OIG to increase scrutiny of hospital billing

The Office of Inspector General will be closely examining hospitals' billing practices, according to its 2013 work plan, released yesterday.

The agency, charged with monitoring healthcare fraud, among other program integrity activities, will use new analysis to see whether hospitals are compliant with Medicare rules. The OIG work plan outlines what areas hospitals can expect to be under Health & Human Services' microscope in the coming year.

Among new targets that OIG plans to review in Medicare Part A and B are the following:

Inpatient billing for Medicare beneficiaries
OIG will look at Medicare billing variations of inpatient stays from fiscal year 2008 to 2012. Medicare paid hospital $100 billion for inpatient stays in 2010. Under IPPS, there are 747 Medicare severity diagnosis-related groups (MS-DRG), which each gets a different amount--a sore spot for many providers who call the codes increasingly complex.

Hospitals' DRG window
OIG said CMS could save big by expanding the DRG window from 3 days to 14. OIG will analyze claims data to see if CMS could save money by bundling outpatient services delivered up to 14 days before an inpatient admission into the DRG. Medicare currently bundles all outpatient services delivered 3 days before an admission, in which the program does not pay separately for each preadmission, known as the DRG window, which has been susceptible to improper payments in the past, OIG noted.

Discharges vs. transfers
OIG will also look at how hospitals are coding discharges that should be been classified as transfers, as well as how effective Medicare auditor contractors are identifying compliance with this transfer policy. Medicare pays the full DRG amount for discharges, compared to a graduated per-diem rate for transfers.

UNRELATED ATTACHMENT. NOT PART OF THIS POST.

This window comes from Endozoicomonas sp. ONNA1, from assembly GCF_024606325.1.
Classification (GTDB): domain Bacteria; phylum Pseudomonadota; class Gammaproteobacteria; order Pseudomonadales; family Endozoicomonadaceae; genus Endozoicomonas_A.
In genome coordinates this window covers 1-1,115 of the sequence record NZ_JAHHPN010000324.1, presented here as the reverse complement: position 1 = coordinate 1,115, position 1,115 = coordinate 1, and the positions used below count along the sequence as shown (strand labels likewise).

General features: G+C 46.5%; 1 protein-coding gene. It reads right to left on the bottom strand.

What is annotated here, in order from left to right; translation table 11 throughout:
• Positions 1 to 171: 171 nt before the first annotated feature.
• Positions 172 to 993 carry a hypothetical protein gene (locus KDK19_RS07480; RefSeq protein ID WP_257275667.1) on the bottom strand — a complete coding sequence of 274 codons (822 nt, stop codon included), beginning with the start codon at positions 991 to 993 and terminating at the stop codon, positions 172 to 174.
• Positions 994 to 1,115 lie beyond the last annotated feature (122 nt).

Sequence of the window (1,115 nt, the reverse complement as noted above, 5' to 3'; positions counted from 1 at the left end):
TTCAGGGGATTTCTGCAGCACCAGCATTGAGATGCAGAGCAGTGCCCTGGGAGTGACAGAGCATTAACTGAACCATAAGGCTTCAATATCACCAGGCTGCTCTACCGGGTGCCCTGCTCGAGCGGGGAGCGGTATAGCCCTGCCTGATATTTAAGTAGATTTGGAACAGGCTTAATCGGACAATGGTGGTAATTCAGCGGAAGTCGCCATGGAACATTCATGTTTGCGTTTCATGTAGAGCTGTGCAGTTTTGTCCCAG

Swing-bed services in other hospitals
Medicare pays a smaller amount for shorter stays of beneficiaries who are transferred, as a deterrent for hospitals to discharge patients too early. Medicare, however, pays the full amount if the patient is discharged to another hospital's swing bed--a bed that can be used interchangeably between two services. Based on OIG's findings, the agency will recommend CMS to change its payment policy.

Canceled surgeries
OIG will also examine inpatient claims for canceled surgeries, particularly payments to hospitals that receive higher reimbursements for the rescheduled surgeries.

Interrupted stays at long-term care hospitals
OIG had previously identified vulnerabilities and said that it will identify patterns in how LTC hospitals--acute care hospitals with average length of stays longer than 25 days--are readmitting patients following interrupted stays. Medicare adjusts payments based on those interrupted stays.

For more information:
- check out the OIG summary and report (.pdf)

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